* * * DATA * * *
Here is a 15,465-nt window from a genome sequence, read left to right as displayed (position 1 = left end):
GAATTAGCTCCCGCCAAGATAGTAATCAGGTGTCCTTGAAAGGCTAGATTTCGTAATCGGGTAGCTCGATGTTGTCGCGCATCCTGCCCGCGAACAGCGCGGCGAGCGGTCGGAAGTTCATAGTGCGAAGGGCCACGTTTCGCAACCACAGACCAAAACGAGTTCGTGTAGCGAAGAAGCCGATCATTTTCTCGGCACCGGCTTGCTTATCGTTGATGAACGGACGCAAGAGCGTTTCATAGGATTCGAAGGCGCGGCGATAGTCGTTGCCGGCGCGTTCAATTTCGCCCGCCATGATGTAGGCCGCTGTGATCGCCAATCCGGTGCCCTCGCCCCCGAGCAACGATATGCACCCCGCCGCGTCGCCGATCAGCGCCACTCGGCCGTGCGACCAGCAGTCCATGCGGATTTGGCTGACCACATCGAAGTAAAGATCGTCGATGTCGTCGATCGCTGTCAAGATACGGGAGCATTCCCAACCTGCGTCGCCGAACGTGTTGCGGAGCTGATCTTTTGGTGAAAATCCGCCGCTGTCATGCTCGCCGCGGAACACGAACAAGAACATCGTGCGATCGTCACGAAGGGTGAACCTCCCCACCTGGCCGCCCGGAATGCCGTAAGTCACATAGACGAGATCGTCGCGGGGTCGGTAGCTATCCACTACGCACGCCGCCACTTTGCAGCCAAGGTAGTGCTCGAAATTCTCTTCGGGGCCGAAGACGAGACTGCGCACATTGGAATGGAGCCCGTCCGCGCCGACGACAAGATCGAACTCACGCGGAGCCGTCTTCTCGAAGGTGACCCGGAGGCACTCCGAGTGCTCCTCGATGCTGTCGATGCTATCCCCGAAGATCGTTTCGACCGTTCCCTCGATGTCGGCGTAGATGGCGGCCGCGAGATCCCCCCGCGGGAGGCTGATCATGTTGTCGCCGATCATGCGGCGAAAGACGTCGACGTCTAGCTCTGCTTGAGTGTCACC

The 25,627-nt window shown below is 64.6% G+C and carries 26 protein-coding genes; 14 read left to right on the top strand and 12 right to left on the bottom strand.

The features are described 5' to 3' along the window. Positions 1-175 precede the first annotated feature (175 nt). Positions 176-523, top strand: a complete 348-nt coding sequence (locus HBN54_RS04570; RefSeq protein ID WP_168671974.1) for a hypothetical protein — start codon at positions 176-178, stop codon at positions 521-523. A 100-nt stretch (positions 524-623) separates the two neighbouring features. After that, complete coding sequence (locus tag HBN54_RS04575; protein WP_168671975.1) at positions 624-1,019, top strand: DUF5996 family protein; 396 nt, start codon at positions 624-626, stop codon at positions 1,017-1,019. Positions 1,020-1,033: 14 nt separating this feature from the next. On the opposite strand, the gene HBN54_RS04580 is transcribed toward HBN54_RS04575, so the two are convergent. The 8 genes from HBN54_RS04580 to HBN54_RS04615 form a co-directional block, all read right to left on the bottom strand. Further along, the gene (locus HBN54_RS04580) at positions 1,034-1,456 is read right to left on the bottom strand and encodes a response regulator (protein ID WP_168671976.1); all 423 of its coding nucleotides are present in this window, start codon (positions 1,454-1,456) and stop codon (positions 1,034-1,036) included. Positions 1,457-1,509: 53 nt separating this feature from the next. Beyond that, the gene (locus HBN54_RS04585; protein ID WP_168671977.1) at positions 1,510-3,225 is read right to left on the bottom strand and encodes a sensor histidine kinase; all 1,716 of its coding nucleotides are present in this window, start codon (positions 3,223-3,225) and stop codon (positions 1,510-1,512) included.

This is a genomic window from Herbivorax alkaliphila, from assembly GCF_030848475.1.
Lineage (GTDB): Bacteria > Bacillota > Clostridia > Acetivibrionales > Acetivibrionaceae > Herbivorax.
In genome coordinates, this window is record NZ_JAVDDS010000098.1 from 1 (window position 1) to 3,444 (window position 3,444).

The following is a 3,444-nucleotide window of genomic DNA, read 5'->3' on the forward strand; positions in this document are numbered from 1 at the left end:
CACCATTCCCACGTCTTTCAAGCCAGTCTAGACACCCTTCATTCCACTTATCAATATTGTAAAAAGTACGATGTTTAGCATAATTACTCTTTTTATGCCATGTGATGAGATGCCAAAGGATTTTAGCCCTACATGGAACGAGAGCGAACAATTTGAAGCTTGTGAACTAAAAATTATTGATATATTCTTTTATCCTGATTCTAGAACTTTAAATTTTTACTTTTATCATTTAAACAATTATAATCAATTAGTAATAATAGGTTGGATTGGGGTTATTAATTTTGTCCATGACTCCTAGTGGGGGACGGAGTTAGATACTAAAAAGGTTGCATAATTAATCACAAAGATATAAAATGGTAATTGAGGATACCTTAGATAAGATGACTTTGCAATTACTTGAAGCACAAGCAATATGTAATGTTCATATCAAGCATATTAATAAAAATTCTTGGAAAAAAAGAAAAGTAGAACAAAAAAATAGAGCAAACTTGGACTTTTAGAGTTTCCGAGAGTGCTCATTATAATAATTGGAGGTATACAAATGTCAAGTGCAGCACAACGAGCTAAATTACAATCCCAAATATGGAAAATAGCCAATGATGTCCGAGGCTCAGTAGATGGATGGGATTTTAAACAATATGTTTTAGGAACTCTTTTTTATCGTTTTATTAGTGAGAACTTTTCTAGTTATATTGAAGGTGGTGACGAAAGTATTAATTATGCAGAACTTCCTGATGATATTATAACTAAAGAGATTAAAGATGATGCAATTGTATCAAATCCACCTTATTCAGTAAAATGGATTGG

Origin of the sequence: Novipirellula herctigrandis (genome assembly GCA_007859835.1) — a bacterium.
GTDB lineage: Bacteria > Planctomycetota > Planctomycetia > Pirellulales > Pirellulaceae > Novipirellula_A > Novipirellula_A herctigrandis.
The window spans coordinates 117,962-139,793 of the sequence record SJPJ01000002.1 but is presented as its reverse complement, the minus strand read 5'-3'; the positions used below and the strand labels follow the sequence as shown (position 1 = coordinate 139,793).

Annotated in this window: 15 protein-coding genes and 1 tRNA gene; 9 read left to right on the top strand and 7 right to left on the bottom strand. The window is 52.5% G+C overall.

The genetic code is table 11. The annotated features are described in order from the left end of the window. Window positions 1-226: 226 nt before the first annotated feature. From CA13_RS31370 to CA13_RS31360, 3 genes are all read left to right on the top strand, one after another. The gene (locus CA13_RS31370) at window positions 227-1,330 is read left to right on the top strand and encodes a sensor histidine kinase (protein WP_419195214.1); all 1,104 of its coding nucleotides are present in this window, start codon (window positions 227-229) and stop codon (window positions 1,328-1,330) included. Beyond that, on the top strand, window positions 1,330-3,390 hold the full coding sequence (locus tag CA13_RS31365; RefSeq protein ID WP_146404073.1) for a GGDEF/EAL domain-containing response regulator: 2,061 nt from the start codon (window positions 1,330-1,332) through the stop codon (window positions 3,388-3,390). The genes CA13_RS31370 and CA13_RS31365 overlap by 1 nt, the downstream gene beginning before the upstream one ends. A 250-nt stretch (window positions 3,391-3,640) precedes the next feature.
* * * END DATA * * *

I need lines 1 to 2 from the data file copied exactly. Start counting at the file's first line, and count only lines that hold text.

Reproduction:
Here is a 15,465-nt window from a genome sequence, read left to right as displayed (position 1 = left end):
GAATTAGCTCCCGCCAAGATAGTAATCAGGTGTCCTTGAAAGGCTAGATTTCGTAATCGGGTAGCTCGATGTTGTCGCGCATCCTGCCCGCGAACAGCGCGGCGAGCGGTCGGAAGTTCATAGTGCGAAGGGCCACGTTTCGCAACCACAGACCAAAACGAGTTCGTGTAGCGAAGAAGCCGATCATTTTCTCGGCACCGGCTTGCTTATCGTTGATGAACGGACGCAAGAGCGTTTCATAGGATTCGAAGGCGCGGCGATAGTCGTTGCCGGCGCGTTCAATTTCGCCCGCCATGATGTAGGCCGCTGTGATCGCCAATCCGGTGCCCTCGCCCCCGAGCAACGATATGCACCCCGCCGCGTCGCCGATCAGCGCCACTCGGCCGTGCGACCAGCAGTCCATGCGGATTTGGCTGACCACATCGAAGTAAAGATCGTCGATGTCGTCGATCGCTGTCAAGATACGGGAGCATTCCCAACCTGCGTCGCCGAACGTGTTGCGGAGCTGATCTTTTGGTGAAAATCCGCCGCTGTCATGCTCGCCGCGGAACACGAACAAGAACATCGTGCGATCGTCACGAAGGGTGAACCTCCCCACCTGGCCGCCCGGAATGCCGTAAGTCACATAGACGAGATCGTCGCGGGGTCGGTAGCTATCCACTACGCACGCCGCCACTTTGCAGCCAAGGTAGTGCTCGAAATTCTCTTCGGGGCCGAAGACGAGACTGCGCACATTGGAATGGAGCCCGTCCGCGCCGACGACAAGATCGAACTCACGCGGAGCCGTCTTCTCGAAGGTGACCCGGAGGCACTCCGAGTGCTCCTCGATGCTGTCGATGCTATCCCCGAAGATCGTTTCGACCGTTCCCTCGATGTCGGCGTAGATGGCGGCCGCGAGATCCCCCCGCGGGAGGCTGATCATGTTGTCGCCGATCATGCGGCGAAAGACGTCGACGTCTAGCTCTGCTTGAGTGTCACC